There is a point were, to remain silent becomes a tacit endorsement of such behavior. No. You don't get that endorsement. You may think you are the chosen instrument of your particular dogma but you are not, and the rest of us will not let you drag us down.

More later,

Sunday, October 12, 2014

Theatre: Razz-Mah-Taz

The Vaudevillians starring Jinkx Monsoon and Major Scales, Seattle Rep through November 2

The Seattle Rep kicks of its new season with a musical revue. Such revues are not ususual for the Rep, but are usually tucked deeper into the schedule and sail safer waters in subject matters. Storytellers with accordion accompanists, old railroad songs, union songs from the depression. This one, not so much. It is an oddball little revue of the new dressed up as the old.

Here's the central conceit - two vaudevillains (Monsoon and Scales) have been frozen in ice since an ill-fated tour of the Antarctic, but have been freed by global warming and now perform their greatest hits, which later artists have covered without crediting them. So we get pop music from the 70s up, all performed in the Tin Pan alley Style.

And where it works, it amuses greatly, though for those of us who learn about new music only when Weird Al does the parody, yeah, its a bit of an uphill struggle. Why yes, I get "Girls Just Want to Have Fun" and "I Will Survive", but I don't know all the lyrics to "Piece of My Heart" and don't know the rap that Scales leads the post intermission with (which was bloody brilliant, and I really should figure out what it was satirizing).

In fact, the entire conceit is a bit strange, aimed at an audience that both knows Britny Spears and can appreciate a good Madame Curie joke. That said, the audience was appreciably younger (and thankfully more athletic) than the standard greybeards (who are the ones who get the Ibsen jokes, by the way).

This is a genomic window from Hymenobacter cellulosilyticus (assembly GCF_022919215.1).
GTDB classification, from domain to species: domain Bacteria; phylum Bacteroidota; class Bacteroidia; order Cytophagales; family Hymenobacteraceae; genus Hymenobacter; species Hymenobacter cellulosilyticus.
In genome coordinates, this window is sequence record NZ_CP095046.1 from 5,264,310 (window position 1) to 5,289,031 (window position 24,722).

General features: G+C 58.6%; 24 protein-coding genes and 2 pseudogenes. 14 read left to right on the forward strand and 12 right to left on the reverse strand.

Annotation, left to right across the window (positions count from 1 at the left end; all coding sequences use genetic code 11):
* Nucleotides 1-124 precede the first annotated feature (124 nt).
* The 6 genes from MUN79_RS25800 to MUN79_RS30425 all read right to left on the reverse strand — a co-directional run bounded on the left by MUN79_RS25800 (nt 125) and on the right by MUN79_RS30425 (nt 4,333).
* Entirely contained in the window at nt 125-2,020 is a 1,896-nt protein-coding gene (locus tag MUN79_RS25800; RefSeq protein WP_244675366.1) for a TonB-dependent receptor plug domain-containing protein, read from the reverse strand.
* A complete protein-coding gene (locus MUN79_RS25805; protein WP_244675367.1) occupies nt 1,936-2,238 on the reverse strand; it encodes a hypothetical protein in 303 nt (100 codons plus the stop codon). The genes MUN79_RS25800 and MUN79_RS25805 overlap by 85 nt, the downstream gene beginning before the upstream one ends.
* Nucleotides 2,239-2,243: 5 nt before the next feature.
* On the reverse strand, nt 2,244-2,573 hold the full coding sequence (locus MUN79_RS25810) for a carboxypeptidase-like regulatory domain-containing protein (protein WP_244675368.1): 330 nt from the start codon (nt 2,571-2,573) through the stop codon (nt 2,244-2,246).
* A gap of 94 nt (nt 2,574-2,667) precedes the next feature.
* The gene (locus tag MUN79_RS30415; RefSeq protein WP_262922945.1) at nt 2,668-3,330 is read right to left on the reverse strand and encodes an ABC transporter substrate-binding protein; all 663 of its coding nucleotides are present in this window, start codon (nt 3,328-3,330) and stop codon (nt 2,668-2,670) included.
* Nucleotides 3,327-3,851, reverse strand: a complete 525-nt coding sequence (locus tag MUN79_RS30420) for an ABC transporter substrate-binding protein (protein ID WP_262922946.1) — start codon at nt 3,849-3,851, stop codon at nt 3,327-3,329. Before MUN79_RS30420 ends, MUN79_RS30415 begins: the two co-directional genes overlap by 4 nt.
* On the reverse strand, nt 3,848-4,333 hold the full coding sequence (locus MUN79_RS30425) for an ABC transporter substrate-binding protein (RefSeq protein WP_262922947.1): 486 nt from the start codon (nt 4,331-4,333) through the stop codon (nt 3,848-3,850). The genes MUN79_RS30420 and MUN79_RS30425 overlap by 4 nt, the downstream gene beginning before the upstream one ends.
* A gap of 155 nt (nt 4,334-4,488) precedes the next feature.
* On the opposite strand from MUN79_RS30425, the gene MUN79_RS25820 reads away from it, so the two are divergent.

Jinkx Monsoon (Jerick Hoffer) as Kitty Witless tears through the material like her proverbial sobriquet (that is, like a tropical typhoon). Channeling in equal turns Kathy Griffin and Harley Quinn with a dash of Medea, Jinkx swings through the material like a seasoned trooper of the era, dropping bon mots and cozying up to the audience (warning - there is audience participation here - if you're shy about it, head for the balcony).

Major Scales (Richard Andriessen) as Doctor Dan Van Dandy keeps up with Monsoon on the piano, though Monsoon has the stronger and more precise voice, even with the mikes equalizing them. Scales/Andrieseen/Van Dandy does a lot of support work here, but excels at that post-intermission solo rap in full tux and tales that would turn Fred Astaire a little bit green with envy.

And let me digress into the nature of intermissions here - such is always a risk, since some people who step out for a smoke or a bathroom break just keep on going through the exit doors. OK, that comes with territory. But five seats in the center of the theater, dead center, suddenly going empty? During an hour and half revue? You folk just hate theatre. The Lovely Bride and I have stuck out much more questionable material over the years. And we're talking puppet shows, here. Anyway, you wet old biscuits missed a better second half than the Seahawks delivered Sunday afternoon.

OK, back on subject. Yeah, it is irreverent and weird and trippy and don't try to tack it down too much to its original conceit. It is a loud, brassy broad of a performance. Yeah, go see it.

More later,

Thursday, October 02, 2014

Ten Comics

A while back, former TSR colleague Dale Donovan posted one of those challenge things on the Facebook, in this case "10 comics that made an impression on you". Since Facebook is an ephemeral media, I went with the mildly more permanent mode of a blog entry. So. Ten comics that made an impression on me. Most of these are pretty old, because you're never sure how they had an effect until years later.